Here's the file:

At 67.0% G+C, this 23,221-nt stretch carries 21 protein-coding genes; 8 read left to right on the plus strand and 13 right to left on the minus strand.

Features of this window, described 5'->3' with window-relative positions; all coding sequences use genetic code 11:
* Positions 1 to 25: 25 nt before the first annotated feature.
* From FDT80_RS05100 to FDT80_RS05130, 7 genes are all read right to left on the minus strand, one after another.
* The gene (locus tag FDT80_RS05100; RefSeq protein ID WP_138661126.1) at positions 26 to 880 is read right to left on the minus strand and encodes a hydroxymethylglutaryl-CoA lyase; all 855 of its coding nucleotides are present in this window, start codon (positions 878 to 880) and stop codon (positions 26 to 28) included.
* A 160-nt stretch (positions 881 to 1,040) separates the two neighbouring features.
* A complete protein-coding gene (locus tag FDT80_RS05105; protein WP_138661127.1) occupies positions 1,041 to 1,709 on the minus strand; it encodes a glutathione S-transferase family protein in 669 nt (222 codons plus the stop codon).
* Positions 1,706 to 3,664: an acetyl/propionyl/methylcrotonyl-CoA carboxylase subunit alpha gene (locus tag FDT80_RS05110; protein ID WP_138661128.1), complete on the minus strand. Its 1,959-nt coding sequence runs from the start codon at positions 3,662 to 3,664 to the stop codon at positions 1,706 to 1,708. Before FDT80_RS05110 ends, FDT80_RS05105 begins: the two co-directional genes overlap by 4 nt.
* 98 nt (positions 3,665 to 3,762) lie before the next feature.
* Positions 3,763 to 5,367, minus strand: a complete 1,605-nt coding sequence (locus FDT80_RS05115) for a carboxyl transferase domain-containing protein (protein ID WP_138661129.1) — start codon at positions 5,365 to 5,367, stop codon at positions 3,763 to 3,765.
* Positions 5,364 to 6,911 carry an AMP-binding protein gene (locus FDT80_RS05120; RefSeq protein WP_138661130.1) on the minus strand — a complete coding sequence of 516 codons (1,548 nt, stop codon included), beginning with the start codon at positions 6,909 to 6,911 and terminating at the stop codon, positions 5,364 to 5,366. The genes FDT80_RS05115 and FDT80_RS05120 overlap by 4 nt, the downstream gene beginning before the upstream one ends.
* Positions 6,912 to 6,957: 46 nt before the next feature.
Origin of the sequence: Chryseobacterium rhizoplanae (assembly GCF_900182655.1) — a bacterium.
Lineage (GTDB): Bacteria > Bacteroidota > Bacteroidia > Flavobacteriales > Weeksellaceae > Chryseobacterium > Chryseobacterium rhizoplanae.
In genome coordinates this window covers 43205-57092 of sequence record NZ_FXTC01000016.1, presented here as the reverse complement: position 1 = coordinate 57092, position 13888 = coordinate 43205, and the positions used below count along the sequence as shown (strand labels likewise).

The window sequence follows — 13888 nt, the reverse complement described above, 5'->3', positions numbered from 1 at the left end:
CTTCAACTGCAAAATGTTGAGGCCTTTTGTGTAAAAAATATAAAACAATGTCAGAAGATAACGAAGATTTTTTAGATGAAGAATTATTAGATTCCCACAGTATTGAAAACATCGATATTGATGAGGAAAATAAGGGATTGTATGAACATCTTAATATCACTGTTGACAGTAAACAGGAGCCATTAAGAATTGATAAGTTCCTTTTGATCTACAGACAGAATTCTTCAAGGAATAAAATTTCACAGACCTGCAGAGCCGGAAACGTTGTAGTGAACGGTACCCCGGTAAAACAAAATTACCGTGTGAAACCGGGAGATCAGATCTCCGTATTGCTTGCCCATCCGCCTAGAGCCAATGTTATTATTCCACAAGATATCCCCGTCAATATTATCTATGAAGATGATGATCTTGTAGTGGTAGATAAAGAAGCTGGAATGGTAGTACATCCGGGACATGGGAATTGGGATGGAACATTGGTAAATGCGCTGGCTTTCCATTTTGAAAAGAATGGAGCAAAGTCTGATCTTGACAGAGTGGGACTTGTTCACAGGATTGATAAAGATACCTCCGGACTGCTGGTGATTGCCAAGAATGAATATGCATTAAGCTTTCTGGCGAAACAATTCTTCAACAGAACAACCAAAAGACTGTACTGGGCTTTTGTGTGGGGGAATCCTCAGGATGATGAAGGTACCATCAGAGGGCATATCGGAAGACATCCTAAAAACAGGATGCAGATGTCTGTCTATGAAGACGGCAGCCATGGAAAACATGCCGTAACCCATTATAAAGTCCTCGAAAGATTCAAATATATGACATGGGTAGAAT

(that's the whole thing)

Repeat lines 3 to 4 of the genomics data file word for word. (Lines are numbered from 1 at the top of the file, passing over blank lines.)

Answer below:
* Positions 1 to 25: 25 nt before the first annotated feature.
* From FDT80_RS05100 to FDT80_RS05130, 7 genes are all read right to left on the minus strand, one after another.